Anybody else here procrastinate out of anxiety?

Page 1 of 3 [ 39 posts ]  Go to page 1, 2, 3  Next

Taylord
Blue Jay
Blue Jay

Joined: 14 Apr 2017
Age: 22
Gender: Male
Posts: 86

21 May 2017, 10:38 pm

Everytime I try to practice my drawing skills, I always back down. I try to make some dumb excuse about why, but it ultimately comes down to anxiety. Is there anyone else here like this? Also, advice isn't needed, but welcomed.



jesswah
Butterfly
Butterfly

Joined: 15 May 2017
Age: 36
Gender: Female
Posts: 9
Location: Livermore, CA

21 May 2017, 10:42 pm

Um, yes, all the time! I procrastinated finding a therapist for >1.5 years because making the phone call caused so much anxiety. I procrastinate things at work that make me anxious, and that's bad as the putting it off makes the anxiety worse. I've been working on not procrastinating - or at least not as much - by reminding myself that putting it off doesn't make it any easier and in many cases actually makes it worse when I get around to whatever it is.


_________________
Aspie score: 137 of 200
NT score: 78 of 200
Result: very likely neurodiverse


B19
Forum Moderator
Forum Moderator

User avatar

Joined: 11 Jan 2013
Gender: Female
Posts: 9,339
Location: New Zealand

21 May 2017, 11:04 pm

I have procrastinated many times in my life when not feeling confident about some new challenge or event that provokes anxiety.

Now, at such times, I tell myself this:
"confidence comes after doing, not before".

musing on that little mantra helps control my anxiety level and move out of the comfort zone to face a new challenge.



Canadian Penguin
Deinonychus
Deinonychus

User avatar

Joined: 7 May 2017
Age: 50
Gender: Male
Posts: 310
Location: Canada

21 May 2017, 11:24 pm

Not sure I'd call it procrastination, but if I feel overwhelmed, which readily occurs, I tend to "shut down" and do something which has no consequences. Something which is unrelated to any of those things I'm suppose to be doing.

I get easily distracted and I find it difficult to get back into something if I've been distracted by something else, then I end up avoiding everything.

I did result in people often yelling "SQUIRREL" at me at work. Ha! Funny stuff. But it is actually a serious problem.

It is, of course, detrimental to employment.


_________________
Always do right. This will gratify some people and astonish the rest.


Muziek
Deinonychus
Deinonychus

User avatar

Joined: 10 Mar 2014
Gender: Male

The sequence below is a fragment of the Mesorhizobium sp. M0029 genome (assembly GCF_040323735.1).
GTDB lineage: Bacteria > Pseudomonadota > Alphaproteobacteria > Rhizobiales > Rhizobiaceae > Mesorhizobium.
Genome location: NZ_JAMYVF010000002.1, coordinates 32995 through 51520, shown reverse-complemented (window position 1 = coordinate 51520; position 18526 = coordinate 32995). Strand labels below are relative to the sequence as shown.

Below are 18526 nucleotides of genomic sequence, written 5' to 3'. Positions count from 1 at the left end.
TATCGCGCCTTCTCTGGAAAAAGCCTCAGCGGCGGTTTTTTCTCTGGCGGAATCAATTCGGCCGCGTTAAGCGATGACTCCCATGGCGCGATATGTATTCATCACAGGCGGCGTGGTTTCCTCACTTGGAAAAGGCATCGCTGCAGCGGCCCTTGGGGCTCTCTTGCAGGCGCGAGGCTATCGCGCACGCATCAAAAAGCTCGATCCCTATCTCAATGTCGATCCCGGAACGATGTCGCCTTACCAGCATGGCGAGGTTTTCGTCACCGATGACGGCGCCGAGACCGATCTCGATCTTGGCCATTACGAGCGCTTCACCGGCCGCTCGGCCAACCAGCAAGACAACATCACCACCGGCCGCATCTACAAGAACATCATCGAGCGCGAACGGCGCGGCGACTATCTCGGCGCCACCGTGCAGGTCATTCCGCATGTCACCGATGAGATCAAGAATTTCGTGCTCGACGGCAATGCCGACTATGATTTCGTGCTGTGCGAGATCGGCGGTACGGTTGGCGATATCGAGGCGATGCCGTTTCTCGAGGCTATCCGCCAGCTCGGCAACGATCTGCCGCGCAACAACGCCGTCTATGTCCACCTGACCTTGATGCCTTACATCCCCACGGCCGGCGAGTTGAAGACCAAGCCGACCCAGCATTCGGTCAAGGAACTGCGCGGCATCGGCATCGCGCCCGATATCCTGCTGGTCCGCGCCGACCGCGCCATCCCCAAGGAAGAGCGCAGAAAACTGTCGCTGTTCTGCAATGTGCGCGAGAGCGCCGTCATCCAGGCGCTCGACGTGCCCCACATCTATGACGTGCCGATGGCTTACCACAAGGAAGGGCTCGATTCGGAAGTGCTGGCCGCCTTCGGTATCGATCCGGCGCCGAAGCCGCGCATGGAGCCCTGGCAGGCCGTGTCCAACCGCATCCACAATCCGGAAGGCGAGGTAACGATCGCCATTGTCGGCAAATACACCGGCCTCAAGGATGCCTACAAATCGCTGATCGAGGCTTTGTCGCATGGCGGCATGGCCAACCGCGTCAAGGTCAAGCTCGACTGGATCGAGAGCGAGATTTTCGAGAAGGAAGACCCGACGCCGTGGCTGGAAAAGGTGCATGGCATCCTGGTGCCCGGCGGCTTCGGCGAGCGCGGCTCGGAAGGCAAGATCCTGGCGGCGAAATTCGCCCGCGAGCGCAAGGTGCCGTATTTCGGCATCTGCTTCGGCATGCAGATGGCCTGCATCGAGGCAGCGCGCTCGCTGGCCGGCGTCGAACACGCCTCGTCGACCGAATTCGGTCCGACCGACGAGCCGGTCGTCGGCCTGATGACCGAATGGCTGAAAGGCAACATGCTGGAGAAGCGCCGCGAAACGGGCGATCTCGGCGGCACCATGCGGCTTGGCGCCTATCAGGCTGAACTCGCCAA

Posts: 384

22 May 2017, 12:05 am

The following may be helpful:

Try to lower your expectations, and try to draw more easy or basic things first. Then, gradually work your way up, drawing more challanging things.

Don't think about how your work compares to the work of others. Just do your thing and have fun.


_________________
I'm a straight guy, '80s geek, and musician.

As a musical term for sure, "the '80s" imply the late '70s and early '90s. You can think of them as tapers of this golden decade.


EzraS
Veteran
Veteran

User avatar

Joined: 24 Sep 2013
Gender: Male
Posts: 22,508
Location: USA

22 May 2017, 12:46 am

Happens to me often. Only thing to do is suck it up and press on if possible.



League_Girl
Veteran
Veteran

User avatar

Joined: 4 Feb 2010
Gender: Female
Posts: 23,687
Location: Pacific Northwest

22 May 2017, 1:52 am

Yes.


_________________
I have a quilt of labels. I had a language disorder and a speech disorder. Then communication disorder NOS. My other diagnoses have been Language Processing disorder, dyspraxia, SPD, OCD, ADD, Asperger’s, anxiety disorder, adjustment disorder, anorexia nervosa. My mom’s labels of me are: eating disorder, anorexia, social anxiety, PTSD, just being sensitive and having the victim complex when I was a kid. And of course she says I’m normal and says the only thing I had as a child was language. Huh? I must have been a shitty person then and maybe a difficult child I was who had to be labeled because of incompetent school staff and mean kids who didn’t accept differences and because I was trying to be “normal.” :/

My blog: https://mynoneabdlthoughts.wordpress.com/


Redxk
Veteran
Veteran

User avatar

Joined: 28 Jun 2016
Age: 40
Gender: Male
Posts: 1,704
Location: Washington

22 May 2017, 1:57 am

Big time. Which is a vicious circle, because the approaching deadline and diminished time remaining cause even more anxiety.



TheAvenger161173
Velociraptor
Velociraptor

Joined: 21 May 2015
Posts: 460
Location: England

22 May 2017, 3:19 am

I'm going through this at the moment. I'm struggling making basic art decisions. I can't decide on what to start. I have several choices. The negative thoughts are draining me. It's like I'm turning the key on a car but the engine isn't doing anything. Everytime I turn the key it drains me and I'm becoming more anxious and depressed that the car isn't doing anything,so I turn the key again,it drains me,and.....vicious cycle. I'm feeling overwhelmed,severe anxiety/depressed because of this. I'm not sleeping,not going out much unless someone is badgering me too get out. It's rolling over and effecting other parts of my life like what tishirt to wear etc. Can't decide. Art is therapy to me but I can't do that and it's becoming severely depressing.



whatamievendoing
Veteran
Veteran

User avatar

Joined: 20 Aug 2016
Age: 25
Gender: Male
Posts: 1,336
Location: Finland

22 May 2017, 3:32 am

Not necessarily anxiety, but I do occasionally procrastinate out of fear of other failures. For instance, with my latest musical project, I put it off indefinitely because I was afraid my computer would BSOD on me or pull some other shenanigans in the middle of a recording session. Thankfully the problems were relatively few when I finally did start recording the thing.


_________________
“They laugh at me because I'm different; I laugh at them because they're all the same.”
― Kurt Cobain


NikNak
Sea Gull
Sea Gull

Joined: 6 Aug 2016
Age: 28
Gender: Female
Posts: 223
Location: Scotland

22 May 2017, 5:09 am

YES.